07/14/2015 05:49 EDT | Updated 07/15/2016 05:59 EDT

Industry Canada Report Paints Gloomy Picture Of Manufacturing


As the Harper government touted the "good news" of a big rebound in Canada's manufacturing sector, an internal report painted a more pessimistic picture.

A Feb. 4 report by Industry Canada suggests that some manufacturing jobs have disappeared forever, investment in equipment is weak and that there's been a jobless recovery even in areas where manufacturing has rebounded somewhat.

The findings are from an analysis of long-run trends in manufacturing prepared for the deputy minister and obtained by CBC News under the Access to Information Act.

"Industries highly sensitive to the exchange rate have shrunk, while a significant drop in the number of establishments points to a permanent loss in manufacturing capacity," says a censored summary of the 18-page document prepared by Philip Jennings, a senior bureaucrat.

"Manufacturers continue to underinvest in their stock of machinery and equipment, threatening future productivity growth. The falling dollar will not help this issue," the report says.

The analysis also notes that manufacturing overall has rebounded since the 2008 recession, but "there has not been a corresponding increase in employment, which remains stable at 1.7 million."

The report draws on released data well known to economists, who say the conclusions are no surprise. But the document does offer a darker view of the future of the manufacturing sector than many of the public statements of Conservative cabinet members such as Industry Minister James Moore.

'Tremendous growth'?

Moore told a House of Commons committee in December, for example, about the "tremendous growth" in manufacturing since the recession, touting the "very good news" of a rebound in sales. His presentation did not note the sector has not produced new jobs, and is under-investing in research, development and new equipment.

With a severe drop in the price of oil and an election looming this fall, the Conservative government has reoriented some of its economic policies away from resources and toward manufacturing, which is centred on vote-rich Ontario and Quebec.

The 2015 budget extended a tax break for the sector, for example, allowing firms to write off their investments in equipment for a 10-year period rather than the two-year period that expires this year.

The government has also been touting its investments in the auto sector, which the Industry Canada report notes is a "key driver" of growth post-recession, alongside the aerospace industry.

But there has been a net loss of 212,000 manufacturing jobs in Ontario and 97,000 in Quebec since 2004, the document says.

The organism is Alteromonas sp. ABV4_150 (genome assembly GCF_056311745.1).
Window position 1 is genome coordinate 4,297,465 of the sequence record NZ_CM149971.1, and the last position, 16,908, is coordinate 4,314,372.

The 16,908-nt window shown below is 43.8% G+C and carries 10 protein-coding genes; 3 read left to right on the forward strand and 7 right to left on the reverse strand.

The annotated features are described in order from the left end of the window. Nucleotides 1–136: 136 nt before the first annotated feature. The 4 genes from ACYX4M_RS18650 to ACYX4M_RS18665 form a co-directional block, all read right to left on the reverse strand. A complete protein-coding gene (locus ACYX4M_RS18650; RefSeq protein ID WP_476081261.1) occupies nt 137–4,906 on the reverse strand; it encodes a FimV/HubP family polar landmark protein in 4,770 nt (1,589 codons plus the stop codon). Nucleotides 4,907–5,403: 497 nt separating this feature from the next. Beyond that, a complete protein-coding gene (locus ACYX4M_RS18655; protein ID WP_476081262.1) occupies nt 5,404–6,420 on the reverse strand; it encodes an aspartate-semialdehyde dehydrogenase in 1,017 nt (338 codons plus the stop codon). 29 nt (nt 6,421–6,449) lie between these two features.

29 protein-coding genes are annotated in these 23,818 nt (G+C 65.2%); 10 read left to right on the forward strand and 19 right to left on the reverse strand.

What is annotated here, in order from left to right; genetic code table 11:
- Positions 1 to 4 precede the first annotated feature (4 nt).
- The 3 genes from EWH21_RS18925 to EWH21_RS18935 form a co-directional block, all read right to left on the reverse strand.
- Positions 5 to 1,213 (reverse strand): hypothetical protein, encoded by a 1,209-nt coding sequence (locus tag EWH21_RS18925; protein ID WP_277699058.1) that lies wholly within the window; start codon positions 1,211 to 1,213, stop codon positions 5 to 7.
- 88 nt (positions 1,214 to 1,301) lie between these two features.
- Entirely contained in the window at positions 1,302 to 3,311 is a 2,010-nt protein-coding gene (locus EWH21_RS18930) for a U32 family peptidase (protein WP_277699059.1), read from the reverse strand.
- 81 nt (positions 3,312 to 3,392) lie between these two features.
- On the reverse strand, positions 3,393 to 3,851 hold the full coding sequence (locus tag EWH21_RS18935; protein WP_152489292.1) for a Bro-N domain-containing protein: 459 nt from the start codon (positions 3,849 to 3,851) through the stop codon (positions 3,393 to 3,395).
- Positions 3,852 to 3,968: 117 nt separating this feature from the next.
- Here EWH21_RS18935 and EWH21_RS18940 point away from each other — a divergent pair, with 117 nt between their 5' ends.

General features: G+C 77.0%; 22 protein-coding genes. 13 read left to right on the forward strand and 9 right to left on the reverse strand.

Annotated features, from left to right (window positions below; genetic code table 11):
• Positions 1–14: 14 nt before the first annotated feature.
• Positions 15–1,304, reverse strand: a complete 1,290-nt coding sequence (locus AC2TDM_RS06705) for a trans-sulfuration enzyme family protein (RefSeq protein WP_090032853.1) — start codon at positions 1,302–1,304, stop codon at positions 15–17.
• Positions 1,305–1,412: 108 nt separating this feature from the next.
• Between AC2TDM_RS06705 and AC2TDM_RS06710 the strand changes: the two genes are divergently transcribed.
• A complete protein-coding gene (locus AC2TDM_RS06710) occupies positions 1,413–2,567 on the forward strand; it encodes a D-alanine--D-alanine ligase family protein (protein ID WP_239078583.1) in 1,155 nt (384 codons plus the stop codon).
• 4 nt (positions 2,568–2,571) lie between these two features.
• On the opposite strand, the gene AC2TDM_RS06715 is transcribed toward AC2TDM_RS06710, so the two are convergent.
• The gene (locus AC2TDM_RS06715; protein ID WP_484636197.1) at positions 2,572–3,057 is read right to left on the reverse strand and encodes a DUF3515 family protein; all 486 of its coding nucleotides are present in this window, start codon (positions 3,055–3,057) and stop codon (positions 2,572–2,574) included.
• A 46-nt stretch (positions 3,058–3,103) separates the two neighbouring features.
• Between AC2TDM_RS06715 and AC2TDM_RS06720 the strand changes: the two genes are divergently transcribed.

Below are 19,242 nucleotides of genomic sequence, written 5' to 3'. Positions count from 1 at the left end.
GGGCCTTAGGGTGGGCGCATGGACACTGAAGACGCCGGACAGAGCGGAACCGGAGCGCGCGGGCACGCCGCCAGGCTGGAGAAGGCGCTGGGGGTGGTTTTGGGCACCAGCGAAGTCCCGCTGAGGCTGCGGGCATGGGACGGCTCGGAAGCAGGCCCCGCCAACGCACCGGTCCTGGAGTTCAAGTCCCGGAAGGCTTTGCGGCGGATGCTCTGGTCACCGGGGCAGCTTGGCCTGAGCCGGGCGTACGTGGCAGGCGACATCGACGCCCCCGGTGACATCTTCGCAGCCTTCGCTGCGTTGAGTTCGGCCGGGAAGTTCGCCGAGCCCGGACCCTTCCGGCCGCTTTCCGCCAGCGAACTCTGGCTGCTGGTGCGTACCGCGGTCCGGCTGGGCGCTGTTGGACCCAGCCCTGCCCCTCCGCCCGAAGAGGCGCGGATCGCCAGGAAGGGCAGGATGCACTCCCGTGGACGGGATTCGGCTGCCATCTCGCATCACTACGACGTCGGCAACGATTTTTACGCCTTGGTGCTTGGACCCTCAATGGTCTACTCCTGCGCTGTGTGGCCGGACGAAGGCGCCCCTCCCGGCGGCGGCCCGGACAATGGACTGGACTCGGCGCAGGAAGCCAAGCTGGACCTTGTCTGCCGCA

"The negative tone … is quite interesting, particularly given the positive outlook we typically hear from Ottawa on manufacturing," said Mike Moffat, an economics professor at Western University's Ivey Business School in London, Ont. Moffat is also an adviser on Liberal Leader Justin Trudeau's economic council.

Can't compete on labour costs

Michael Holden, an economist in Calgary with the Canadian Manufacturers and Exporters, called the report a "pessimistic view of how things have been going in the last few years, in the post-recession sense."

"The current economic challenges are discouraging investment, and the low dollar is making it more expensive to do so."

But he said many of the manufacturing jobs that Canada has shed are low-skill and low-paid, and that the country can't compete on labour costs with countries such as China or Vietnam.

"Certain types of jobs are not going to come back to Canada," he said in an interview. "The type of manufacturing we do in Canada tends to be a lot more automated."

Holden praised the Conservative government in particular for implementing the new 10-year capital-cost tax break, and suggested a low Canadian dollar will help boost manufacturing exports, providing companies more revenue to cope with the higher cost of equipment imports.

New Democrat industry critic Peggy Nash said the report undermines the Harper government's steady-as-she-goes approach to the economy.

"While the government seems to keep trying to reassure Canadians that everything is fine, it's clear that they're worried about a permanent loss in manufacturing capacity."

Jake Enwright, a spokesman for Moore, acknowledged that the number of manufacturing jobs in Canada has remained the same for five years, saying employment has "stabilized."

But the government has programs to encourage manufacturing investment, such as the automotive innovation fund created in 2008 with $1 billion to invest by 2016, and it has cut corporate tax rates, he said.

And free-trade deals with Europe and South Korea will help to open markets with 900 million consumers, he said. "Those are massive opportunities for manufacturers here in Canada that don't exist in other jurisdictions around the world," Enwright said.

Also on HuffPost:

Photo gallery Who's Hiring And Who's Bleeding Jobs In Canada See Gallery